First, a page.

Photo: Gangland violence in Mexico
Drug-related violence has left 10 people dead over the past 24 hours in the Mexican Gulf coast state of Veracruz, local authorities said.
Army soldiers found four people bearing gunshot wounds and signs of torture inside an abandoned vehicle that had been spotted early Saturday morning in the mountainous central zone of Veracruz.
Also Saturday morning, two people were shot and killed in the Miguel Hidalgo neighborhood of the port of Veracruz, the state’s largest city.
On Friday, authorities found the remains of four decapitated individuals inside black garbage bags along the Boca del Rio-Paso del Toro federal highway in the same port city.
Veracruz has been plagued by a turf war involving rival drug cartels that has sent the state’s murder rate skyrocketing over the past two years.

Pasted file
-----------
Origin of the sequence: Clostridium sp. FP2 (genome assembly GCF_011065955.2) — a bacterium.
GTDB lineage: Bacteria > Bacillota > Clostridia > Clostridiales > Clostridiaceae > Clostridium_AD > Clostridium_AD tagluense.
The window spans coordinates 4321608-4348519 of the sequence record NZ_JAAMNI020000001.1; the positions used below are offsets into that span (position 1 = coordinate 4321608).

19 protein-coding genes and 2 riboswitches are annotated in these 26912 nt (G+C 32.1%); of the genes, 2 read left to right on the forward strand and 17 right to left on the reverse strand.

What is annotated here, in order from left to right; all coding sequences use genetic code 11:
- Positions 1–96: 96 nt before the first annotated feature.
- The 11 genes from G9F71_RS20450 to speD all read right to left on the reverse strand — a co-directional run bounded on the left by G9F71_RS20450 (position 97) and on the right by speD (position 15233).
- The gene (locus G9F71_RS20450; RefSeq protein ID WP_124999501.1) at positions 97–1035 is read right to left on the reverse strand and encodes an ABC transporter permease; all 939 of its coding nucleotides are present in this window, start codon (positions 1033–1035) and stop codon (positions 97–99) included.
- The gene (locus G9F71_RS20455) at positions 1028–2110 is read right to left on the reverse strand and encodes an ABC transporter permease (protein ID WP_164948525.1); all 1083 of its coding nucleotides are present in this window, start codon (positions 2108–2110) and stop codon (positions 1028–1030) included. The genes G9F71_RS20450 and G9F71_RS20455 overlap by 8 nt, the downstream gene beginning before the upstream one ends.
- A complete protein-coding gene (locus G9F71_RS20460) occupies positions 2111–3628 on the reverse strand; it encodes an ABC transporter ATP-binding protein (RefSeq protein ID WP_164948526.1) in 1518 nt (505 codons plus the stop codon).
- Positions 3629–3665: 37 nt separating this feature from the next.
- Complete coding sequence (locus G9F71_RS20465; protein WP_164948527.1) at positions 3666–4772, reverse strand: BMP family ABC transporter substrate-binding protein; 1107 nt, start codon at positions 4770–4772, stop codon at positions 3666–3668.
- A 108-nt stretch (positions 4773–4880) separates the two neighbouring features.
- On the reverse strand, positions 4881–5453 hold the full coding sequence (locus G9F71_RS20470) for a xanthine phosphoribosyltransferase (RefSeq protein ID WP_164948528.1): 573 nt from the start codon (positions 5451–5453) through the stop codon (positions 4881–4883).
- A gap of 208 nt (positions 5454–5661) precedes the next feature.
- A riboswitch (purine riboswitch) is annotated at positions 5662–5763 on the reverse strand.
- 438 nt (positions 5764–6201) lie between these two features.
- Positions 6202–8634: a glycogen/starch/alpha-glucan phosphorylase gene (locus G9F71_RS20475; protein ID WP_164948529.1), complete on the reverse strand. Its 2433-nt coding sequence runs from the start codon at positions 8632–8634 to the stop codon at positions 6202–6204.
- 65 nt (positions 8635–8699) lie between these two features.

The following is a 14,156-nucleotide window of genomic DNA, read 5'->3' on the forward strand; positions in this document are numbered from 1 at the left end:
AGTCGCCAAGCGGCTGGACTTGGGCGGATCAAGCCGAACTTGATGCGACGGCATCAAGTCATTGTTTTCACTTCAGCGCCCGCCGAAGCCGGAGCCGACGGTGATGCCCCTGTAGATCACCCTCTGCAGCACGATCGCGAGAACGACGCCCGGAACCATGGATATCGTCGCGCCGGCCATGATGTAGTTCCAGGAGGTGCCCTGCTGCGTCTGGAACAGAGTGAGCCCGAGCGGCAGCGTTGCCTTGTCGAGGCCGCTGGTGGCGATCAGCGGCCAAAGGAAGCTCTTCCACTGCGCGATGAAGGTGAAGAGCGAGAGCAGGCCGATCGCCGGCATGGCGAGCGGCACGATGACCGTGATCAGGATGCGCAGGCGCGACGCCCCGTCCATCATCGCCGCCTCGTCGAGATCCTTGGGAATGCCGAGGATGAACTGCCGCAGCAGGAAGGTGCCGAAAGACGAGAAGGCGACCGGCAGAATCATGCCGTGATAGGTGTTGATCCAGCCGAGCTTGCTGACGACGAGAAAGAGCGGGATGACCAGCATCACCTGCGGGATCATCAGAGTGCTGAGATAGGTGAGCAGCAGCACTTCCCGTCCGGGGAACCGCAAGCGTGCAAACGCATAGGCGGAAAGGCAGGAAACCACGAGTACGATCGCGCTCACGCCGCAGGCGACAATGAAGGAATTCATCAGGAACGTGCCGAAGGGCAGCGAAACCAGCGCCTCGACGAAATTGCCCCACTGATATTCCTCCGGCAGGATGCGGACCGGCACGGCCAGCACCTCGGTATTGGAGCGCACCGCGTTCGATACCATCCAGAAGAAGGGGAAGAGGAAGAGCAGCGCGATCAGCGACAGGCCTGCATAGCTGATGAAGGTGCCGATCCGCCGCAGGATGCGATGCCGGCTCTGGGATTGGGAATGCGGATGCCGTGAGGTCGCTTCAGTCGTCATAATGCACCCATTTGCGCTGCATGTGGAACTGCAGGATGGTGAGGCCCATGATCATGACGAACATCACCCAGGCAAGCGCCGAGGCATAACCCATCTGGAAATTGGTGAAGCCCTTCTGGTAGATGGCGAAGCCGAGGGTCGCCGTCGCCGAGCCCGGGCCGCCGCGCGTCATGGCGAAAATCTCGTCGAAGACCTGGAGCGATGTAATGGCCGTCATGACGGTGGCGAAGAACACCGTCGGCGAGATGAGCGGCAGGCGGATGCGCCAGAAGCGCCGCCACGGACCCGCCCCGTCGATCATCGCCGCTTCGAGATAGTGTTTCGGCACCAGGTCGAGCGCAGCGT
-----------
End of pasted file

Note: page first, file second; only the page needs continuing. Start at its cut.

The Gulf, Los Zetas and Jalisco Nueva Generacion cartels, as well as breakaway members of the once-powerful La Familia Michoacana organization, are fueling the violence in the state.
The federal government launched “Operation Safe Veracruz” last October in an effort to stem the wave of drug-related violence in the Gulf coast state, which is coveted as a key drug-trafficking corridor to the United States.
More than 50,000 people, according to official figures, have died in drug-related violence in Mexico since late 2006, when President Felipe Calderon took office and militarized the struggle against the country’s powerful drug cartels.
Mexico registered 27,199 murders in 2011, or 24 per 100,000 people, the highest number since Calderon took office, the National Institute of Statistics and Geography, or INEGI, said Monday.
The Movement for Peace with Justice and Dignity, which poet turned peace activist Javier Sicilia founded last year after his son was brutally murdered by suspected drug-gang members, puts the death toll from Mexico’s drug war at 70,000.